The Government has drawn up a scenario for a no-deal Brexit said to paint a frightening picture of food and ingredient shortages – if the worst-case scenario becomes a reality this could lead to a juniper shortage.

British distillers rely on tonnes of juniper and other botanicals being shipped to the UK each year, predominantly from the Mediterranean.

Other commonly used botanicals found in gin include orange and lemon peels, liquorice, orris root and angelica root – all of which are generally imported.

If the ports collapse and goods can’t get through some of the UK’s smaller craft gin distillers will be facing extremely testing times.

The gin boom has seen a huge rise in the number of start-ups and distilleries making the juniper based spirit. Britain now boasts 315 distilleries in the UK – more than double the number that were operating across the country five years ago.

The WSTA’s latest market report released this week shows UK sales of gin have hit yet another record high.

In the 12 months to the end of March 2018 almost 55 million bottles of gin, worth almost £1.5 billion – up 28% in volume on the same period last year and 33% in value.

This of course is just one example of the headaches facing the wine and spirit industry, a trade which relies on the smooth transition of goods across borders.

Wine businesses face similar nightmare scenarios. 99% of the wine sold in the UK is imported and if stock cannot get in this will lead to depleted supermarket shelves and higher prices for consumers.

The UK wine trade is worth £19.9 billion in economic activity. We imported just under 1.8 billion bottles into Britain in 2017, 900 million of those bottles - 50% - come from the EU.

 

The dilemma facing wine trade is they need to have a contingency to double their wine stocks, which means finding extra warehouse space and cash flow, at a time when banks are being more cautious lending to British businesses. 

Chief Executive of the Wine and Spirit Trade Association said:

“The British gin industry is a great example of a booming trade that could be severely hampered if the so called ‘Brexit Armageddon’ scenario strikes. Doomsday Brexit could have a catastrophic impact, certainly on some of the smaller gin distillers, who are likely not to have the capacity to buy in and store reserves to make their products. This could lead to a shortage or even wipe out your favourite craft gin. The whole of the UK wine and spirit trade relies on the frictionless movement of goods in and out of the UK. We have been warning our members to prepare for the worst for the last 18 months. Government seem to have only just woken up to facing the bleakest outcome.

The harsh reality is that Armageddon risks companies going under, jobs being lost and consumers facing price hikes. So, Parliament needs to debate and pass the EU withdrawal bill and the government needs to get on with negotiating a successful trade deal with the EU that can be delivered in time for the end of the transition period. Businesses in our industry need a frictionless, fudge-free fix – and they need it fast.”

 

Dan Szor, Founder of the Cotswolds Distillery, said:

“If we are faced with a trade dead-stop at customs it is going to cause chaos at UK ports. Businesses like mine will find it very tough. We need clarity from government so that we can start to make a plan. At Cotswolds Distillery we rely on juniper berries from Macedonia - and it comes into the UK via Calais. without juniper there is no gin. Juniper grows wild and the success of the harvest is very much weather dependent, if we have a bad season and distillers are being forced to stockpile and I can see a juniper war kicking off. It’s not just SME’s like ours that will suffer the situation isn’t resolved it’s all millions of gin lovers who might not be able to get hold of their favourite tipple if juniper is in short supply.”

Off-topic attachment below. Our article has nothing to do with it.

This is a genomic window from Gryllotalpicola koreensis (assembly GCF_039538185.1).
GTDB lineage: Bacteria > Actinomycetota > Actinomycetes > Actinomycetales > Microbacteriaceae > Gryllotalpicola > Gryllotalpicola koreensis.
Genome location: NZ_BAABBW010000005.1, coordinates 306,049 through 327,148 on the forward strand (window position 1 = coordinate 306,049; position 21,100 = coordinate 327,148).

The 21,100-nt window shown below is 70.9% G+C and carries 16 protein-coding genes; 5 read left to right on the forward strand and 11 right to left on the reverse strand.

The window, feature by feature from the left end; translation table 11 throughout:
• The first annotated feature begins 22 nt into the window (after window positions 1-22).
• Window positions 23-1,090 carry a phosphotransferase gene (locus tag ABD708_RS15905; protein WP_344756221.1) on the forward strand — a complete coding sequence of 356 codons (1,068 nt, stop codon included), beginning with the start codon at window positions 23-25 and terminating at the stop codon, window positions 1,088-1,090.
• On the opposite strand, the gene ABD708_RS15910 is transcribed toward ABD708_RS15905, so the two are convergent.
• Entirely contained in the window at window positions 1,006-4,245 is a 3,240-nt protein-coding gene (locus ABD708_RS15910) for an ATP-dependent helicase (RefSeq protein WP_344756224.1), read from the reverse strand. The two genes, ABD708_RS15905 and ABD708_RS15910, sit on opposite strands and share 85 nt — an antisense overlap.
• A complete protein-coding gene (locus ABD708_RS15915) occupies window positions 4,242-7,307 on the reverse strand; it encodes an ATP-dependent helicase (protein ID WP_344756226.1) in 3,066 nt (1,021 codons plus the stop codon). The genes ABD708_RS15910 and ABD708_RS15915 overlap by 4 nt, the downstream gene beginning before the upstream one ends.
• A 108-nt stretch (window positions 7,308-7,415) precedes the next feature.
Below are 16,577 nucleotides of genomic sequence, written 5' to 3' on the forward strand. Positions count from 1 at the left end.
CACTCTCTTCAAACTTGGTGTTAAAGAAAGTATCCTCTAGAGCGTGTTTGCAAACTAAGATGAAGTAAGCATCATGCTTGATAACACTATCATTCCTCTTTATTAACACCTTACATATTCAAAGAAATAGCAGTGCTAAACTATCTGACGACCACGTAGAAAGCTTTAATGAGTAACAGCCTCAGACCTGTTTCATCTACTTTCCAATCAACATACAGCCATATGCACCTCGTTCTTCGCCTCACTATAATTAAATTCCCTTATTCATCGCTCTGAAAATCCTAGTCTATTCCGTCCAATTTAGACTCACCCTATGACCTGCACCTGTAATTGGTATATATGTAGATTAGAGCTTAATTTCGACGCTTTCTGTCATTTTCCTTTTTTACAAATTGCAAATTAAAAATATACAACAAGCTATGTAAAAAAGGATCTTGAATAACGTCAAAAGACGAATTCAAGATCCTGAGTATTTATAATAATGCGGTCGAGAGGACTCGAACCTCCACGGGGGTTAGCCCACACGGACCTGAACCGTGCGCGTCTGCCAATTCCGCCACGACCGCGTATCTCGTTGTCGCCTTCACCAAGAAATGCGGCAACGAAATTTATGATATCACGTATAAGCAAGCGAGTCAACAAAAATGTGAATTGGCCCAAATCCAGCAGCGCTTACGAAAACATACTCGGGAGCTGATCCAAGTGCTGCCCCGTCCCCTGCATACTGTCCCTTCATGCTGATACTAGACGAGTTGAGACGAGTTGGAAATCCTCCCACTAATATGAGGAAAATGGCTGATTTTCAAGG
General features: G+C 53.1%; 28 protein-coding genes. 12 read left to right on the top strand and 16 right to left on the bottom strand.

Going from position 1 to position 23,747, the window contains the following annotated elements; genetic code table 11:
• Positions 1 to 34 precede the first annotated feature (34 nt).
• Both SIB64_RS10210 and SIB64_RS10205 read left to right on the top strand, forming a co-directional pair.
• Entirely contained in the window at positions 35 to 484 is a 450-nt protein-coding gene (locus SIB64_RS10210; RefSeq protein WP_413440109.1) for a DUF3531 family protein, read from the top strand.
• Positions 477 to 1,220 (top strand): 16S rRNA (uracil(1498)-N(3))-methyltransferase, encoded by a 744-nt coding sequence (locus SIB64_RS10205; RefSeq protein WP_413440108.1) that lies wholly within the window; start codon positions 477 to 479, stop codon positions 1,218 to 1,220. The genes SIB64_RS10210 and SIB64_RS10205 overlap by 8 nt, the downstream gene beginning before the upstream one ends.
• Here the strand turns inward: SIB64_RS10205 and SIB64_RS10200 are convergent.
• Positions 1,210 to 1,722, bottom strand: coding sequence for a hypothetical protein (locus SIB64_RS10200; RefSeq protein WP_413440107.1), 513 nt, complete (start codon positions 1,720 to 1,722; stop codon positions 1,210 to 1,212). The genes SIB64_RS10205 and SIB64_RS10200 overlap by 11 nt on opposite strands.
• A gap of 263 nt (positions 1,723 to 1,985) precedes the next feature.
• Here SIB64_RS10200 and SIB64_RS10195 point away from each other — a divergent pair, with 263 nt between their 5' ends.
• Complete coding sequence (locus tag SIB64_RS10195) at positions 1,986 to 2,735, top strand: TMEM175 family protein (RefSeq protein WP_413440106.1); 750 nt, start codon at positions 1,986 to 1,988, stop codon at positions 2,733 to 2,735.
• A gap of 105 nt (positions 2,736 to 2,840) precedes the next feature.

Cathy Caton, one of the founders of Brighton Gin, said:

 

"We are a small-scale producer where every single element of our production is done by hand - our recipe is measured out in grammes rather than kilos!  We neither have the purchasing power of the big producers and nor the storage space to stockpile juniper.   We are already noticing supply issues and are guessing that the bigger players are buying up stocks to secure them - something we're not in a financial or physical position to do."

In November 2016 the WSTA published their Brexit policy paper - ‘The road ahead for the wine and spirit industry’ – drawn up to establish how best to meet and exploit the challenges of leaving the EU.

Since then we have been warning WSTA membership, at a series of Brexit briefings, workshops and Brexit risk map to have a contingency plan.

·         Advising to prepare for stockpiling and storing goods, ingredients and equipment

·         Booking slots on Eurostar

·         Prepare and know how to report bootlegging and fake booze coming onto the black market

Last year the WSTA highlighted importers and exporters concerns that if no resolution on leaving the customs union would see more than double the volume of cargo subject to inspection at British ports.

All ports’ operations are designed around the “just in time” principle, so there isn’t the capacity for hold ups.

If Brexit talks don’t achieve frictionless borders ingredients will be held up in transit, bootleg booze could flood Britain and the roads into UK ports will become a lorry park.


Twitter @wstauk

Our fantastic English wine makers are gearing up for an early harvest thanks to 2018’s heatwave. Looking forward to… https://t.co/5YrQH3dokq


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RT @optawine: Breaking: New monthly trade stats for July, courtesy of @wstauk. Enjoy! https://t.co/v1pbBXtzud